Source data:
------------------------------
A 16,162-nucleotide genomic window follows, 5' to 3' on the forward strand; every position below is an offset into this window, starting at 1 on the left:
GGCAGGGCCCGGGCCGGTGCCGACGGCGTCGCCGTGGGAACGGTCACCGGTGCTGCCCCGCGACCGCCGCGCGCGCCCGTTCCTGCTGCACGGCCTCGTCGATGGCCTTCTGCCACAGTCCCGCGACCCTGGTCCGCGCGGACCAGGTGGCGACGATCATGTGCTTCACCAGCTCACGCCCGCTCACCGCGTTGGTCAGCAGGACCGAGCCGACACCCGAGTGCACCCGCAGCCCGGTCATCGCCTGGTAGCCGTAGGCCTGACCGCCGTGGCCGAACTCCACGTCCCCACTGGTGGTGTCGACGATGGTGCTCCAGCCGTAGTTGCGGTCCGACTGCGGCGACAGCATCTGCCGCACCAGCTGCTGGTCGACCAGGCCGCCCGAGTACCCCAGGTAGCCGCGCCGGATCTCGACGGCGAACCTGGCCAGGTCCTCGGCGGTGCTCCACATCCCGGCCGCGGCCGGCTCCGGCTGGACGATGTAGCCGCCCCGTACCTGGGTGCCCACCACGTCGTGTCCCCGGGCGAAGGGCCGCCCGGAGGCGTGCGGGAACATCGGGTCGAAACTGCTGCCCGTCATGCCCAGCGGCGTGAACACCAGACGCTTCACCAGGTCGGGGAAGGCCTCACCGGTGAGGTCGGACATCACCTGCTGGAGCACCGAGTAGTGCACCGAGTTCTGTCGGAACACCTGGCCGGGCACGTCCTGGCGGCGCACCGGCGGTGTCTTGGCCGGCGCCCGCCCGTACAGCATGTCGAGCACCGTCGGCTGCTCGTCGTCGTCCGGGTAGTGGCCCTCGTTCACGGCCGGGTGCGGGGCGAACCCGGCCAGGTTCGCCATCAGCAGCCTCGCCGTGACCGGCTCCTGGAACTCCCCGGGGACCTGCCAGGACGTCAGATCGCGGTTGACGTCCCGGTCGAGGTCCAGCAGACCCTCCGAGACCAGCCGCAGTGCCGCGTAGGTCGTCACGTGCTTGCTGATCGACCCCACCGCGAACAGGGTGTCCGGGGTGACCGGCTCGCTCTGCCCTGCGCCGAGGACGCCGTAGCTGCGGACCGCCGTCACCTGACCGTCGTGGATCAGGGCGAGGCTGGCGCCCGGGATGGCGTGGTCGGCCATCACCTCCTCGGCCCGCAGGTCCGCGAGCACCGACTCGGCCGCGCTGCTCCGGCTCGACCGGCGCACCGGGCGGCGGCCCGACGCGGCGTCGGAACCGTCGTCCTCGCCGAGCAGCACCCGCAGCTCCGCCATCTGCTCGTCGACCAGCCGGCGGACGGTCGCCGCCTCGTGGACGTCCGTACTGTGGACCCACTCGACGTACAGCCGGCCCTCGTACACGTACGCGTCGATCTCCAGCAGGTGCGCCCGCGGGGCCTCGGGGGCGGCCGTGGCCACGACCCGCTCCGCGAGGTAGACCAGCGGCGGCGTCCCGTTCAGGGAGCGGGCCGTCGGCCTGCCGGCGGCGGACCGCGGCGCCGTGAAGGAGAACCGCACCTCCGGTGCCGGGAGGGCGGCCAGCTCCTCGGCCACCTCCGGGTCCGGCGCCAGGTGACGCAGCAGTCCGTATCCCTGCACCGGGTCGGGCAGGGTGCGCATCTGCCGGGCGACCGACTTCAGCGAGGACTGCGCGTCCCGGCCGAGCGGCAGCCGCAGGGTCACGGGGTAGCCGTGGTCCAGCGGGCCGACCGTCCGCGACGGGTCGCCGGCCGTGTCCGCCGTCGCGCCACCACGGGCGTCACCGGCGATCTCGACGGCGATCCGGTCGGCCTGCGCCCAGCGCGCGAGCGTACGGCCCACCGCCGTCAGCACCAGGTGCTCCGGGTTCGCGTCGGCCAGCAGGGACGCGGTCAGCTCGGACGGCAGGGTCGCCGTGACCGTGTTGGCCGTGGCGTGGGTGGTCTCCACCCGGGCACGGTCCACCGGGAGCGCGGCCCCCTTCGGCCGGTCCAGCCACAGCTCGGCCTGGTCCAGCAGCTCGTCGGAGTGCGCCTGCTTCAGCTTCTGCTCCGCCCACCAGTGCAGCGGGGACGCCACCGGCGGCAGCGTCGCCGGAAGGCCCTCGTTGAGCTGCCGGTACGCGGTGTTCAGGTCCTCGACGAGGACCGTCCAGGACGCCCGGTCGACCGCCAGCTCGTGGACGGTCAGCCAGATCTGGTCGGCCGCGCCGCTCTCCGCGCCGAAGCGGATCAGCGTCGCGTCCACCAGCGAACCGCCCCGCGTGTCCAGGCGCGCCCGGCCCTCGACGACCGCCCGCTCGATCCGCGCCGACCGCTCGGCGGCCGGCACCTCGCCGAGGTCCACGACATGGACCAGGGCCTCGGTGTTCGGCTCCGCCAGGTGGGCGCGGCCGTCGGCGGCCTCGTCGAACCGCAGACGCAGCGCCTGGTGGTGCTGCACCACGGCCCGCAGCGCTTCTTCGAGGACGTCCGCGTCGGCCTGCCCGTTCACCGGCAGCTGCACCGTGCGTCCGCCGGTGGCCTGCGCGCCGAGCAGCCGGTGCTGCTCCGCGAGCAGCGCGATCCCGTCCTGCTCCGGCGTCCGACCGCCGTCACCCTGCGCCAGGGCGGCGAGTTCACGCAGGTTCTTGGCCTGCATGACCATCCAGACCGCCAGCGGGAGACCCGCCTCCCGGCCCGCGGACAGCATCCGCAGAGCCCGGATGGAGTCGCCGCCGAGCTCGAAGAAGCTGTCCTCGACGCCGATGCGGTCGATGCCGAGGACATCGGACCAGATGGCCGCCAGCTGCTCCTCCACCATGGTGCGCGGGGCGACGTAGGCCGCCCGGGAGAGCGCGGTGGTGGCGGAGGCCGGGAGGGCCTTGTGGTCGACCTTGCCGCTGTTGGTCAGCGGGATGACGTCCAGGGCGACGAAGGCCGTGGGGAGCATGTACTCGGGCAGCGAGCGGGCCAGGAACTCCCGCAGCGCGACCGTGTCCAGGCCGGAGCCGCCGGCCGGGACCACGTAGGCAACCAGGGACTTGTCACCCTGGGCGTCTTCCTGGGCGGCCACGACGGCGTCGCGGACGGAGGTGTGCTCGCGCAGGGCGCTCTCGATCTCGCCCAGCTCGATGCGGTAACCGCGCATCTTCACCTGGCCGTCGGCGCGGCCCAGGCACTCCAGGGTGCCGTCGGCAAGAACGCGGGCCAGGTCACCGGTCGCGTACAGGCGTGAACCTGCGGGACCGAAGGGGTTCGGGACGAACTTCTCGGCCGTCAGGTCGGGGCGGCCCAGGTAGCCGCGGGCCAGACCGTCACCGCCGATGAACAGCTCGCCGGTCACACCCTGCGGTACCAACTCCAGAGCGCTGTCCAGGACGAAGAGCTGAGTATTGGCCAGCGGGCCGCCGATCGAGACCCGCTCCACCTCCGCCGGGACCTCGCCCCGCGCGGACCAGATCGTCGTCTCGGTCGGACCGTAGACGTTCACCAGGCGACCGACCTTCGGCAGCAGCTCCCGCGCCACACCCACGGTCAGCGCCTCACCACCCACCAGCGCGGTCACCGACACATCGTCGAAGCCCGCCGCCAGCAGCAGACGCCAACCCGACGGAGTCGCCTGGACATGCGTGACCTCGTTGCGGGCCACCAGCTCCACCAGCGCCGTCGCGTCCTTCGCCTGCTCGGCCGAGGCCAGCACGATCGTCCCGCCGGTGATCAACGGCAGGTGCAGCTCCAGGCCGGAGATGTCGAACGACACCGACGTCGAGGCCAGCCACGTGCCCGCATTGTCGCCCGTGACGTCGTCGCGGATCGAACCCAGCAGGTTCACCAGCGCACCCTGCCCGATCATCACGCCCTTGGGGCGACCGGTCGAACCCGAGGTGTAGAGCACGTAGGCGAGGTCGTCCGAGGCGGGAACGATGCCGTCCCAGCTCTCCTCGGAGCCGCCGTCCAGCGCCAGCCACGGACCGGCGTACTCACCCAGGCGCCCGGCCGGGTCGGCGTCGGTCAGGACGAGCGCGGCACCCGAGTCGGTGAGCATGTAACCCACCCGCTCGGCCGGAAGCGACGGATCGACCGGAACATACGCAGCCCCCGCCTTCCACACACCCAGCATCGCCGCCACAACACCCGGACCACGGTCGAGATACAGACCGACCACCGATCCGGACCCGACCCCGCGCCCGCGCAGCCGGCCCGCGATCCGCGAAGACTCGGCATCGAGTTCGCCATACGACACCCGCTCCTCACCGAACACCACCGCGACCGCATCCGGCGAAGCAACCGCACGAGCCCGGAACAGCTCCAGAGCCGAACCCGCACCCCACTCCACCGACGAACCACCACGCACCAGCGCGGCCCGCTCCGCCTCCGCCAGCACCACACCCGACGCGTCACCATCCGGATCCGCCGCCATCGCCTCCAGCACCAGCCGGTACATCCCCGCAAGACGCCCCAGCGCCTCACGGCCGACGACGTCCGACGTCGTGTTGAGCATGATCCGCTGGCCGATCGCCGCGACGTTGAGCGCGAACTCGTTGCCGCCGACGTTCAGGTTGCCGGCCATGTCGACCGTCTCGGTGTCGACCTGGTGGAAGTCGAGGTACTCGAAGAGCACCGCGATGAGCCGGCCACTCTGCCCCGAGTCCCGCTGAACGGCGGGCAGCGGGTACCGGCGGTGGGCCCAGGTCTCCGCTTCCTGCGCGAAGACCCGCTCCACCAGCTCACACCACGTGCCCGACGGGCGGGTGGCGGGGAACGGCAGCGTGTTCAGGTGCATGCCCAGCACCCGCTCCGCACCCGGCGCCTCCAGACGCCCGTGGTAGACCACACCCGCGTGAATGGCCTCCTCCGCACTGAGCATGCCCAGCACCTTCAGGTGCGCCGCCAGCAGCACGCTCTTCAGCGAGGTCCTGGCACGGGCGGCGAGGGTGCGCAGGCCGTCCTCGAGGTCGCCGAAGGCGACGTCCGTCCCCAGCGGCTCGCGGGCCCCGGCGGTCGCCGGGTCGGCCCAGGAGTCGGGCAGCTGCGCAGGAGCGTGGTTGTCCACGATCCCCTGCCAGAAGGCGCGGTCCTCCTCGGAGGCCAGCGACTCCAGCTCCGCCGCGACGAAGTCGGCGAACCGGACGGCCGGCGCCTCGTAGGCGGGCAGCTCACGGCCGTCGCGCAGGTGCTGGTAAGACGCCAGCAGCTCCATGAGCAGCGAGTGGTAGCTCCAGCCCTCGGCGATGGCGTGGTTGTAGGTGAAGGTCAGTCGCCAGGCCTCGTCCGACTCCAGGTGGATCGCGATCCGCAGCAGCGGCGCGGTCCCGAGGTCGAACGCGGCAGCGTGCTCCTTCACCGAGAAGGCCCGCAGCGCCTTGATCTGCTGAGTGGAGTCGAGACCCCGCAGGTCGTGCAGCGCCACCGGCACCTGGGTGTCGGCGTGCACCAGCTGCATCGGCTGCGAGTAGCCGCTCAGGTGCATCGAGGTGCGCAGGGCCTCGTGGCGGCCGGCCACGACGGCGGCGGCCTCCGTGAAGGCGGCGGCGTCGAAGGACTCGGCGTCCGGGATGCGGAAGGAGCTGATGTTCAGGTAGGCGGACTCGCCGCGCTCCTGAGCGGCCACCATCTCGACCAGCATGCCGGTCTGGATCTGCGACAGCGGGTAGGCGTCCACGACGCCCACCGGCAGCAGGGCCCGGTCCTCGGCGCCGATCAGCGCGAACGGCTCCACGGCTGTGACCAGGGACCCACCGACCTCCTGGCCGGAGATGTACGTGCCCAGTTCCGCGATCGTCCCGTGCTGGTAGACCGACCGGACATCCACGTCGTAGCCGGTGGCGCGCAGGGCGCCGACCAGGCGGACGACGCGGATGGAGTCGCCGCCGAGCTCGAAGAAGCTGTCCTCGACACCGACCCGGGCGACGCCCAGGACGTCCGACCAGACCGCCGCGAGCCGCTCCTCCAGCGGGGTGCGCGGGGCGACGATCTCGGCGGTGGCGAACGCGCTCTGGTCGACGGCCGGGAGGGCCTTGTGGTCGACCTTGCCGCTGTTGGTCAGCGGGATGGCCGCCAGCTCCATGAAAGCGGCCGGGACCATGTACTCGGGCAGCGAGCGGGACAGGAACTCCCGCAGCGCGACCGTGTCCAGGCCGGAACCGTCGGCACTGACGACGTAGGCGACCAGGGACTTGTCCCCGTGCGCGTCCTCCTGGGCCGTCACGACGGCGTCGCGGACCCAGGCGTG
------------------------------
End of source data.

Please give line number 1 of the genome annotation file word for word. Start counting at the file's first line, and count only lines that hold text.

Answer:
A 16,162-nucleotide genomic window follows, 5' to 3' on the forward strand; every position below is an offset into this window, starting at 1 on the left: